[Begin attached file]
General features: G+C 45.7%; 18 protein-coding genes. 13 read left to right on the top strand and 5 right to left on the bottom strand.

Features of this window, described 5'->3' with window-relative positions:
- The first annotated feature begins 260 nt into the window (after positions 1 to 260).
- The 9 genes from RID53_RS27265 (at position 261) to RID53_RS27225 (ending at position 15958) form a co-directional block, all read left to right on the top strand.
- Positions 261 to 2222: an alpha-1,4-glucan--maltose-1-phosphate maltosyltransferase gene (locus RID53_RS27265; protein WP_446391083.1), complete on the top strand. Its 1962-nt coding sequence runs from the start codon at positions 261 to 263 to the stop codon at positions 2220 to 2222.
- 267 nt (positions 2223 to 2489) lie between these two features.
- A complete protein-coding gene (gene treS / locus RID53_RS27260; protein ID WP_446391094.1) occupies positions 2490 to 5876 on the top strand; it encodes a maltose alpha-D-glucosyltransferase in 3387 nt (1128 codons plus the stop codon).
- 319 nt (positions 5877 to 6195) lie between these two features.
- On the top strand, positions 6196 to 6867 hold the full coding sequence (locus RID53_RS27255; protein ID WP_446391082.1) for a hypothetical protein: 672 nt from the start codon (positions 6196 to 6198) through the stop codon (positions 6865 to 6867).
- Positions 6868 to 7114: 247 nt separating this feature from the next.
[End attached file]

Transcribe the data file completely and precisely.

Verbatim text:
General features: G+C 45.7%; 18 protein-coding genes. 13 read left to right on the top strand and 5 right to left on the bottom strand.

Features of this window, described 5'->3' with window-relative positions:
- The first annotated feature begins 260 nt into the window (after positions 1 to 260).
- The 9 genes from RID53_RS27265 (at position 261) to RID53_RS27225 (ending at position 15958) form a co-directional block, all read left to right on the top strand.
- Positions 261 to 2222: an alpha-1,4-glucan--maltose-1-phosphate maltosyltransferase gene (locus RID53_RS27265; protein WP_446391083.1), complete on the top strand. Its 1962-nt coding sequence runs from the start codon at positions 261 to 263 to the stop codon at positions 2220 to 2222.
- 267 nt (positions 2223 to 2489) lie between these two features.
- A complete protein-coding gene (gene treS / locus RID53_RS27260; protein ID WP_446391094.1) occupies positions 2490 to 5876 on the top strand; it encodes a maltose alpha-D-glucosyltransferase in 3387 nt (1128 codons plus the stop codon).
- 319 nt (positions 5877 to 6195) lie between these two features.
- On the top strand, positions 6196 to 6867 hold the full coding sequence (locus RID53_RS27255; protein ID WP_446391082.1) for a hypothetical protein: 672 nt from the start codon (positions 6196 to 6198) through the stop codon (positions 6865 to 6867).
- Positions 6868 to 7114: 247 nt separating this feature from the next.